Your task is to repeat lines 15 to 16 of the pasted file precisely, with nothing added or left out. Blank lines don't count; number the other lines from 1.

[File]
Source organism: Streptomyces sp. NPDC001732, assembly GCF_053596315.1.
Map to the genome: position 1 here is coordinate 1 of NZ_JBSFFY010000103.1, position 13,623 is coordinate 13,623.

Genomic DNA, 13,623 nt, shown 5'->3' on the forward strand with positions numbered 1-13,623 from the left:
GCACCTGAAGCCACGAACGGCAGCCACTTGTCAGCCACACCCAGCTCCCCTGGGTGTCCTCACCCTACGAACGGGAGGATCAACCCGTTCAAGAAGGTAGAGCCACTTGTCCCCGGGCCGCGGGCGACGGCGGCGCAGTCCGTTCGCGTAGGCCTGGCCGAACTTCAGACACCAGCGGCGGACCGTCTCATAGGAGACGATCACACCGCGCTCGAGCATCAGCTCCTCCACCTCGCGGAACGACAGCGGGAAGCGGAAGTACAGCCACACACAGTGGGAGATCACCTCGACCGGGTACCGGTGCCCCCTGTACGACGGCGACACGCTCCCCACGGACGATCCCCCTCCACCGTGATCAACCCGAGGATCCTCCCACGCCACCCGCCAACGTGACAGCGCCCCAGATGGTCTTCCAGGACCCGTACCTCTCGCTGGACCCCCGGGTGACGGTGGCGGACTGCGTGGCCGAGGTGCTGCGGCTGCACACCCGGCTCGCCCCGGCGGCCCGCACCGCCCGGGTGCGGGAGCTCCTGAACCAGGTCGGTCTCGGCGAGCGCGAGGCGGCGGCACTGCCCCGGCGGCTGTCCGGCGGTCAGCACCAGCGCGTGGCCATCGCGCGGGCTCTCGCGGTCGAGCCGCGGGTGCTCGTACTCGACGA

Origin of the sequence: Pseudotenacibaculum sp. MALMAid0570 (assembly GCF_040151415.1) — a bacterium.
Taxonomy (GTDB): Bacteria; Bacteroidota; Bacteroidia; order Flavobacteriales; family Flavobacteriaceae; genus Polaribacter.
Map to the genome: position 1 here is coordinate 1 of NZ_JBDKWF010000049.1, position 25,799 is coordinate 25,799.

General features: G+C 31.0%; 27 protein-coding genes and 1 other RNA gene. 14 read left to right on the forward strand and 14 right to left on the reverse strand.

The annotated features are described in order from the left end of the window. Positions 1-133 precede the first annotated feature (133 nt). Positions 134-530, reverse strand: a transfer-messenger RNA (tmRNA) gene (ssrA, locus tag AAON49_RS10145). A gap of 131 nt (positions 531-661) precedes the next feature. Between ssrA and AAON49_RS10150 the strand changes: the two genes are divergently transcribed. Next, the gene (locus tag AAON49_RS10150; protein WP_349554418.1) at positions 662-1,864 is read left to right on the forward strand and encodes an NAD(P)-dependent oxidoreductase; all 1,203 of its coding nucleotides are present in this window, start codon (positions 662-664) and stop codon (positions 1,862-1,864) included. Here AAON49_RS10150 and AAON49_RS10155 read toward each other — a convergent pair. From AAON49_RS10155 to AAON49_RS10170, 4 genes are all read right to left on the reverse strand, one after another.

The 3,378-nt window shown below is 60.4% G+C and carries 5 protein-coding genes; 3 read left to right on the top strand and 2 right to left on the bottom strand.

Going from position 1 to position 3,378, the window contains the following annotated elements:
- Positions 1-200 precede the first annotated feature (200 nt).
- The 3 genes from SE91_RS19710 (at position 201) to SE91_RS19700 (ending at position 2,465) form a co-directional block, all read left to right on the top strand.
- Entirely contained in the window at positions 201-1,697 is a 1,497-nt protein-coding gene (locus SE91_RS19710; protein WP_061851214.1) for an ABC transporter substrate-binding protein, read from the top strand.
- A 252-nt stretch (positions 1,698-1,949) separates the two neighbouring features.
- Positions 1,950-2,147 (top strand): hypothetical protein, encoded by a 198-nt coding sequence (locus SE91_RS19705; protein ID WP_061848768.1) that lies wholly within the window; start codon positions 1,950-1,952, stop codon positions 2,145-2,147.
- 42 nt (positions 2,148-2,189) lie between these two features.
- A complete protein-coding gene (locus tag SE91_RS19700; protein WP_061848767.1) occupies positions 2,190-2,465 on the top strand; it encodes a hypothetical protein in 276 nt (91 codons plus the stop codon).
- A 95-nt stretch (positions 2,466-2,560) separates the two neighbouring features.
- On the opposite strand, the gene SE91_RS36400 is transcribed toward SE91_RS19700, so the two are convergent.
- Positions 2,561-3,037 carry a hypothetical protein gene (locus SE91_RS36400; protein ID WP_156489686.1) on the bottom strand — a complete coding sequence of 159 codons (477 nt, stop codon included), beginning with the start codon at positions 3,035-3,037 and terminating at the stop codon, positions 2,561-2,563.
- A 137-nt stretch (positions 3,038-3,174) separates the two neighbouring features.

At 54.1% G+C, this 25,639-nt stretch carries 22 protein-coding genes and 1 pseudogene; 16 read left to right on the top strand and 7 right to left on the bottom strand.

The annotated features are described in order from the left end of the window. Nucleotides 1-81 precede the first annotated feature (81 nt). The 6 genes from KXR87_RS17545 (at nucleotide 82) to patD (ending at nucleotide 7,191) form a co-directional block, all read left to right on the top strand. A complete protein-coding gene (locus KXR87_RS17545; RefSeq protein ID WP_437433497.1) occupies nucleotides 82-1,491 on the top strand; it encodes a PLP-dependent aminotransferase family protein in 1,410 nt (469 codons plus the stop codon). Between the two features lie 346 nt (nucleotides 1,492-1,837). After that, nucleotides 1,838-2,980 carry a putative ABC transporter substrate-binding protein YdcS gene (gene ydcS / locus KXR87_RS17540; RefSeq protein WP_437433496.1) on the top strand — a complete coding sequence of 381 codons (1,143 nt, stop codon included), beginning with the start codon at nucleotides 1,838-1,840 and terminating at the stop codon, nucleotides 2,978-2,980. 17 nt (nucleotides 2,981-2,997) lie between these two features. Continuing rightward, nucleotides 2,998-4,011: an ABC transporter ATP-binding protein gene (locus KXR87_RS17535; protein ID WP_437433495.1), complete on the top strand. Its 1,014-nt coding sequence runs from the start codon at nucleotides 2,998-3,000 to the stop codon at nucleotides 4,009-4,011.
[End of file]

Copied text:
- A 252-nt stretch (positions 1,698-1,949) separates the two neighbouring features.
- Positions 1,950-2,147 (top strand): hypothetical protein, encoded by a 198-nt coding sequence (locus SE91_RS19705; protein ID WP_061848768.1) that lies wholly within the window; start codon positions 1,950-1,952, stop codon positions 2,145-2,147.